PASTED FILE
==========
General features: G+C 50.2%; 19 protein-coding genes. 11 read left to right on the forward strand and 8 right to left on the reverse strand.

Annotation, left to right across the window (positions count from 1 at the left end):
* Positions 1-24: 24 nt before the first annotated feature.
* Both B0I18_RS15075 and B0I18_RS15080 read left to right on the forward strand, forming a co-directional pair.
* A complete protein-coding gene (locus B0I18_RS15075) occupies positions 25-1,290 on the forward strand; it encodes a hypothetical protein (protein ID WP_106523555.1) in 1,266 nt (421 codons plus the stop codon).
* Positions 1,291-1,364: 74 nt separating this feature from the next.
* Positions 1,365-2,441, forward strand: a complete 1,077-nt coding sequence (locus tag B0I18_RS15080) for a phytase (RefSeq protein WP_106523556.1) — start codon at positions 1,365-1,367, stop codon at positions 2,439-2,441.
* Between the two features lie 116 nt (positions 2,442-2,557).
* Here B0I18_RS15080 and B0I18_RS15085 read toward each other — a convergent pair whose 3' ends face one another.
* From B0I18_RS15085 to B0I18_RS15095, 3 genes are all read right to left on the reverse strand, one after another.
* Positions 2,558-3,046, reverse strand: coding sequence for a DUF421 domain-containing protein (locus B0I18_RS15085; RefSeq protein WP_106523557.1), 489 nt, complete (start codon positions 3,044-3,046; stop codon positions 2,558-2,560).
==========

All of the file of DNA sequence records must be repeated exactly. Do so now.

General features: G+C 50.2%; 19 protein-coding genes. 11 read left to right on the forward strand and 8 right to left on the reverse strand.

Annotation, left to right across the window (positions count from 1 at the left end):
* Positions 1-24: 24 nt before the first annotated feature.
* Both B0I18_RS15075 and B0I18_RS15080 read left to right on the forward strand, forming a co-directional pair.
* A complete protein-coding gene (locus B0I18_RS15075) occupies positions 25-1,290 on the forward strand; it encodes a hypothetical protein (protein ID WP_106523555.1) in 1,266 nt (421 codons plus the stop codon).
* Positions 1,291-1,364: 74 nt separating this feature from the next.
* Positions 1,365-2,441, forward strand: a complete 1,077-nt coding sequence (locus tag B0I18_RS15080) for a phytase (RefSeq protein WP_106523556.1) — start codon at positions 1,365-1,367, stop codon at positions 2,439-2,441.
* Between the two features lie 116 nt (positions 2,442-2,557).
* Here B0I18_RS15080 and B0I18_RS15085 read toward each other — a convergent pair whose 3' ends face one another.
* From B0I18_RS15085 to B0I18_RS15095, 3 genes are all read right to left on the reverse strand, one after another.
* Positions 2,558-3,046, reverse strand: coding sequence for a DUF421 domain-containing protein (locus B0I18_RS15085; RefSeq protein WP_106523557.1), 489 nt, complete (start codon positions 3,044-3,046; stop codon positions 2,558-2,560).